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Today I’m welcoming Susan from Mountain Mom and Tots. Her family is about to embark on the adventure of a lifetime, road-tripping more than 5,000 miles as they explore the national parks on the National Park-to-Park Highway. You can follow along this summer on Susan’s blog – MountainMomandTots.com. Welcome to Back Road Ramblers, Susan!
Exploring America’s National Park-to-Park Highway
by Susan Strayer
This summer I intend to have an adventure unlike any other. The plan? Travel the National Park-to-Park Highway with my young family of five – camping, hiking and biking along the way.
As an outdoor family blogger at MountainMomandTots.com, I’m no stranger to getting outdoors with my little ones. Hikes and bike rides are all well and good, but this year I wanted to do something extra special. It is the 100th anniversary of the National Park Service, after all.
Mountain Dad and I were ready to try something beyond our comfort zone, something neither of us had ever done before. So we’re taking seven weeks and driving around the west, through seven states and nearly twenty National Parks and Monuments to celebrate the wild spaces all around us.
We’ve prepped the Adventure Mobile (AKA our Chevy Silverado) so we can all sleep inside and mapped out our 5,600-mile road trip. The route? The 1920s National Park-to-Park Highway.
What is the National Park-to-Park Highway?
Spearheaded by Steven Mather, our nation’s first National Park Service Director, the National Park-to-Park Highway linked twelve National Parks on a loop of mostly dirt roads spanning over 5,600 miles.
The group of intrepid motorists that rallied behind the plan formed the National Park-to-Park Highway Association. They planned and raised funds for “A Grand Scenic Tour of the National Parks.” The route would be the longest auto trail of its time through seven western states.
In 1920, the Association left Denver for the inaugural trip. Together they drove for 76 days in a publicity tour to all the Nation’s Playgrounds, as National Parks were then called. On the list were Rocky Mountain, Yellowstone, Glacier, Rainier, Crater Lake, Lassen Volcanic, Yosemite, Kings Canyon (then General Grant), Sequoia, Zion, Grand Canyon, and Mesa Verde National Parks.
At the time Rocky Mountain National Park was the most popular park of its day, exceeding the annual visitation of Yellowstone, Yosemite, and Grand Canyon combined. Although those parks may be more well known, many of the smaller ones desperately needed the attention the National Park-to-Park Highway brought. Lassen Volcanic National Park didn’t even have a driveable road in 1920 and Mesa Verde National Park may have won the prize for most remote of all the National Parks.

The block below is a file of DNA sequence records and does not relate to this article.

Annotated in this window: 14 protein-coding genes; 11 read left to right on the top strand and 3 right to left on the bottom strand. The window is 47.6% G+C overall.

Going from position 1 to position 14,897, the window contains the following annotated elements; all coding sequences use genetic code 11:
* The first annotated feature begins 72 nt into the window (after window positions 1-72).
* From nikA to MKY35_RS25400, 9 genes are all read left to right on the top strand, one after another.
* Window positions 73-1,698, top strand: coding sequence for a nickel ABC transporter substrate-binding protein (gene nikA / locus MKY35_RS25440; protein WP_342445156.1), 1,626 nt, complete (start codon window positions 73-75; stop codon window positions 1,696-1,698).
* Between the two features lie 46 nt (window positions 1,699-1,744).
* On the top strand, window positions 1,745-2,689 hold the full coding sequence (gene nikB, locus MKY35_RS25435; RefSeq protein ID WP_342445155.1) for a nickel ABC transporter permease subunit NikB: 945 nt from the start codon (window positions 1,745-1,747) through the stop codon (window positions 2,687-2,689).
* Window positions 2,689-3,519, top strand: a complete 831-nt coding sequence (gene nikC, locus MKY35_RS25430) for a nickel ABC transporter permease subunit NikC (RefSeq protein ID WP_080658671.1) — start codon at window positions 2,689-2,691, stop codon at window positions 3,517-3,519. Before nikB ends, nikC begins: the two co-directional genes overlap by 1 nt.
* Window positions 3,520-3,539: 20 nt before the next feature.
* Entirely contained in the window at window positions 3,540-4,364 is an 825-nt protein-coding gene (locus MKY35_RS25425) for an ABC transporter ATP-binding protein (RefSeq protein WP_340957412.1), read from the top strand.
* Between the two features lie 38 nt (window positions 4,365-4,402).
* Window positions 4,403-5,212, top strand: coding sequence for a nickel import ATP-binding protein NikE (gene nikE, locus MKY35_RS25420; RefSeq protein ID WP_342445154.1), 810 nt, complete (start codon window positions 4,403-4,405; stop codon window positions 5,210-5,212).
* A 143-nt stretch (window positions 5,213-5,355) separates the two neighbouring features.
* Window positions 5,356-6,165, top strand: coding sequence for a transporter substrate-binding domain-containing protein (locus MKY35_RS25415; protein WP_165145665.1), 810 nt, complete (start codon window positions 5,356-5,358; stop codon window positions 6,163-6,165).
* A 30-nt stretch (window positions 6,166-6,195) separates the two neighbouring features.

Road Travel Then and Now
Imagine driving one of the thin-tired locomobiles over mostly dirt roads for seventy-six days. The group barely averaged twenty-six miles per day. Sections of the trip required shipping their automobiles by ferry or train, like in Glacier National Park where the Going-to-the-Sun Road wouldn’t be completed until the 1930s.
A lot has happened to the roads of the west since then. Today the National Park-to-Park Highway can be easily driven on paved highways with gas stations and hotel beds at ready supply. Many more national parks and monuments have joined the ranks of the Nation’s Playgrounds, allowing adventurers more options to explore.
We’re no stranger to family camping, but this adventure brings it to a whole different level. In order to sagebrush (the 1920s term for car camping) through the national parks of the west, we’ll be turning our Chevy pickup truck into the ultimate camping vehicle. No RV or tent for us. We’ll be sleeping our family of five in a full sized pick up for weeks on end. I know it sounds crazy, but if anyone can pull it off it’ll be me and Mountain Dad. For seven weeks we will be hiking and biking through some of the most beautiful spaces in the US, dragging our 7, 4 and 1-year-old with us.
I’d love for you to come along, too! Only I don’t think there’s any more room in my truck. Instead, follow our journey on MountainMomandTots.com then go out and plan a National Park adventure of your own. Now’s the time to “See America First!”
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Susan Strayer is the author of MountainMomandTots.com, an outdoor family blog. Based in the mountains of Sundance, Utah, she spends her time skiing, biking, hiking and camping with her husband and three kids. During the summer of 2016, she and Mountain Dad are taking their three tots on their biggest adventure yet – a seven-week road trip of the National Park-to-Park Highway. Please connect with Susan on Facebook, Instagram, and Twitter.